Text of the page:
Next, the proposed colorization network will map the generated grayscale image to RGB photo domain. We first introduce a basic version to synthesize photos as real as possible and then explain an improved version which targets for generating images with more diversity.
Basic Network The basic colorization network adopts an encoder-decoder structure. We modify the network by adding an adversarial loss. A mapping function will be learned in this step. Specifically, given an input image , the model needs to output an image satisfying the following conditions: it should be (1) indistinguishable with a real photo , and (2) as similar as possible to the input image in the Lab color space. A discriminator is learned to distinguish between a fake image and a real image .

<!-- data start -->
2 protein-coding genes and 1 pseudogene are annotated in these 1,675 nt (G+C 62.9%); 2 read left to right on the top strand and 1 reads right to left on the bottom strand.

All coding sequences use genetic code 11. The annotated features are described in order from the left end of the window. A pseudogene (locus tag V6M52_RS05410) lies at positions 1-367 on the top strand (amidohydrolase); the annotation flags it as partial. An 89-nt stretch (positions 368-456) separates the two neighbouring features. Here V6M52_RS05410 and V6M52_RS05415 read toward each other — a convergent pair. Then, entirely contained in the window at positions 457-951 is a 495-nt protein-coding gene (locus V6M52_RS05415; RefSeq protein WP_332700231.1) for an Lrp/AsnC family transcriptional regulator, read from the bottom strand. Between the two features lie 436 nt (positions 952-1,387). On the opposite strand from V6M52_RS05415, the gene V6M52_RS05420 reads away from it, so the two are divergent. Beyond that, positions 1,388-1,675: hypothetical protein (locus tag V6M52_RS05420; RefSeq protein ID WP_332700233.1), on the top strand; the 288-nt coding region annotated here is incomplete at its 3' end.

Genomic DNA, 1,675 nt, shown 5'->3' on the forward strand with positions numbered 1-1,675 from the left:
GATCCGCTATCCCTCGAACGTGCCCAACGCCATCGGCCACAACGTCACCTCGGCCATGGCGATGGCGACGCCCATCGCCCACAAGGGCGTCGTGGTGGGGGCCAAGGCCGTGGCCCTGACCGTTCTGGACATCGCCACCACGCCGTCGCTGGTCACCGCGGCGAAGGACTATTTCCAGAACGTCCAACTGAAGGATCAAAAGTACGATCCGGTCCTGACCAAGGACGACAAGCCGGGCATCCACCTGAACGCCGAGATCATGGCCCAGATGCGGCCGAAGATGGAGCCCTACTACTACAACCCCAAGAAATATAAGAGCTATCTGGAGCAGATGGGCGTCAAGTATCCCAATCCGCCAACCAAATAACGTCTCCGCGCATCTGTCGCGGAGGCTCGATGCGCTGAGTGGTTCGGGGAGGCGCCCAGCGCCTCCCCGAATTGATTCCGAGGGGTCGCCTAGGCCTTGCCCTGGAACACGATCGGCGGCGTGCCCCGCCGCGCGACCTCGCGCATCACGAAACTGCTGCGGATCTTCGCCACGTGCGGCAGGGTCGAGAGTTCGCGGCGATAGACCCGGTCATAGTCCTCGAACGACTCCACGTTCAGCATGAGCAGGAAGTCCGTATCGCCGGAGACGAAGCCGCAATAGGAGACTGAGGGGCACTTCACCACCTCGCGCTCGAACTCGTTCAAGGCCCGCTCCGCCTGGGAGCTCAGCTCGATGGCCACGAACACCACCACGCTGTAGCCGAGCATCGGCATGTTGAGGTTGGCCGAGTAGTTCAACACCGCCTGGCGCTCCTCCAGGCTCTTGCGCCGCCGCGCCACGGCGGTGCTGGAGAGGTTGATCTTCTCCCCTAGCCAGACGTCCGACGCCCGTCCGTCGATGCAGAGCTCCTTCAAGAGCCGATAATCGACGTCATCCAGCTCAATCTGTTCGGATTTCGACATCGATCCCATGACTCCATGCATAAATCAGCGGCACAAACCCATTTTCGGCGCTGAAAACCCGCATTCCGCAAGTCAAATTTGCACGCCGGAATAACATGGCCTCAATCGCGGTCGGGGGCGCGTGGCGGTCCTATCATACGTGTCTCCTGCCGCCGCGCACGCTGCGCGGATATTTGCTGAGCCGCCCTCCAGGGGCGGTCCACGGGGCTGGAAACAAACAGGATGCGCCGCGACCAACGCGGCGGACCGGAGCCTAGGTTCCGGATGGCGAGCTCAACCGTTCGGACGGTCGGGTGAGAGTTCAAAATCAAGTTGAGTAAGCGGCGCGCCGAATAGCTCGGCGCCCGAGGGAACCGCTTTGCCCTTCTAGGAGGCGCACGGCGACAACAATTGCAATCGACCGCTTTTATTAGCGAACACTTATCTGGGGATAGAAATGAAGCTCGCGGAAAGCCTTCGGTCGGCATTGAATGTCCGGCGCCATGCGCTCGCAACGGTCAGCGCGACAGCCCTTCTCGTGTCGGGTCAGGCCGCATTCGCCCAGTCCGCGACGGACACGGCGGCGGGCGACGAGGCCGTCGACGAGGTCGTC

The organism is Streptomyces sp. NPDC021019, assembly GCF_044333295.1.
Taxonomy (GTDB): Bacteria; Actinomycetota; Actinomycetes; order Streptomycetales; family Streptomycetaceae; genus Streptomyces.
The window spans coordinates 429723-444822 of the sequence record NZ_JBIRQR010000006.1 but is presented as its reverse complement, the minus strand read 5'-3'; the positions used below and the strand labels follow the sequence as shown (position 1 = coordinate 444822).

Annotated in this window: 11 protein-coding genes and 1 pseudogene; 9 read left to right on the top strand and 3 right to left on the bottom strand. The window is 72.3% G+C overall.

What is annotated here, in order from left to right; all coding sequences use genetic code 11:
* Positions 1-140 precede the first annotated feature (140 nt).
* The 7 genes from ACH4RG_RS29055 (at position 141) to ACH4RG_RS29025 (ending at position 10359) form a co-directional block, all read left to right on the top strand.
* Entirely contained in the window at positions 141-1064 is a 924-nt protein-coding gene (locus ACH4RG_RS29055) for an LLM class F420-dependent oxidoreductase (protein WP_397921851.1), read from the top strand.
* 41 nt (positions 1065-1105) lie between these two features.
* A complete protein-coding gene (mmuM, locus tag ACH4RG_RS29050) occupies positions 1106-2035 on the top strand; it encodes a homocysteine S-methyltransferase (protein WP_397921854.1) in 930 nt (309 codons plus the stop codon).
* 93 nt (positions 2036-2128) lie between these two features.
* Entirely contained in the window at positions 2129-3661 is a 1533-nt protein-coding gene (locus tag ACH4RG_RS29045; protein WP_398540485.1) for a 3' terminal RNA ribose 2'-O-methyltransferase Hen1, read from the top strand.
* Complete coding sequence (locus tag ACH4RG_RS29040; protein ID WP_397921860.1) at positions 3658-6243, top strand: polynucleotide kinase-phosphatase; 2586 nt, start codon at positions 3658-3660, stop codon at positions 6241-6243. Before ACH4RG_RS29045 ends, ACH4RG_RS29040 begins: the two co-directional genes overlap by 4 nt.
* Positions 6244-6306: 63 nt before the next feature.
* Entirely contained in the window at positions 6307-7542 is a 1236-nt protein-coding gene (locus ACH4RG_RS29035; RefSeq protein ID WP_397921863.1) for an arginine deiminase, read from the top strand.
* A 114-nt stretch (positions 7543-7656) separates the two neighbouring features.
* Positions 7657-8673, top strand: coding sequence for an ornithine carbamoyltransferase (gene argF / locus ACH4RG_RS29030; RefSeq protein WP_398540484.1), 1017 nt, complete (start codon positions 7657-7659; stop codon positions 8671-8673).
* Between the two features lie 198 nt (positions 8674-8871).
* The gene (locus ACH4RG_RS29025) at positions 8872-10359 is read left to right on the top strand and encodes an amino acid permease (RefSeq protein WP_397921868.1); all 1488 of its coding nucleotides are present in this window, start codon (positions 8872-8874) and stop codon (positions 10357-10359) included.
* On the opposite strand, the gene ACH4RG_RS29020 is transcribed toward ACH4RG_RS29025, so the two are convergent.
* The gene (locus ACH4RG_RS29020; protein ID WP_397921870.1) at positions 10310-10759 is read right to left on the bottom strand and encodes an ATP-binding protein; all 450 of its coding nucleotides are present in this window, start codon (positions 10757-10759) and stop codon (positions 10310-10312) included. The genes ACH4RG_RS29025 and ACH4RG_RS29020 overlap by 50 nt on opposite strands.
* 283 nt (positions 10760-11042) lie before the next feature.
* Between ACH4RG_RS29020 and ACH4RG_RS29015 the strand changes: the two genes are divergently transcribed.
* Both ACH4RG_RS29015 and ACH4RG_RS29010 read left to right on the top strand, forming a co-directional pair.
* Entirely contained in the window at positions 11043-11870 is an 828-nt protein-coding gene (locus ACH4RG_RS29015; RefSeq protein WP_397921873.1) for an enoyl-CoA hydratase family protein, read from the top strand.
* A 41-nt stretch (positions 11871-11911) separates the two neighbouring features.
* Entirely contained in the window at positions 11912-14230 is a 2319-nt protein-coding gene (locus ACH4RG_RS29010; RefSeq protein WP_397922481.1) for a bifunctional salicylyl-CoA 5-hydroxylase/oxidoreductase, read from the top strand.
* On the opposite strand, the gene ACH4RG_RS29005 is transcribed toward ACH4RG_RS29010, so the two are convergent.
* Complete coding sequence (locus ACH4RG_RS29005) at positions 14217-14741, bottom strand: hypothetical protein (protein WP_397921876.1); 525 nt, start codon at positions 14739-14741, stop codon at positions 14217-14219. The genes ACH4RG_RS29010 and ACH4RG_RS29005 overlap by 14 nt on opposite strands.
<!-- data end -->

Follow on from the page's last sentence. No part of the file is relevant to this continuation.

Improved Network For a specific grayscale image, there are many colorization options. To make use of this flexibility, we treat the colorization task as a style transfer problem. It has been verified in [Huang and Belongie2017] that the style of an image can be modified by changing the channel-wise statistics of its feature maps. Therefore, we keep the same structure of our basic model and modify it to accept a reference image based on which the output is generated. In this improved version, the generated grayscale image serves as a content image, and the reference image as a style image. Following the Eq. 1
, the mean and variance of the content imagewill be adjusted to match those of .
3.1.3 Model Training
During training, the shape translation network and colorization network are trained one by one. Similar to [Zhu et al.2017], our full training objective of our shape translation network is,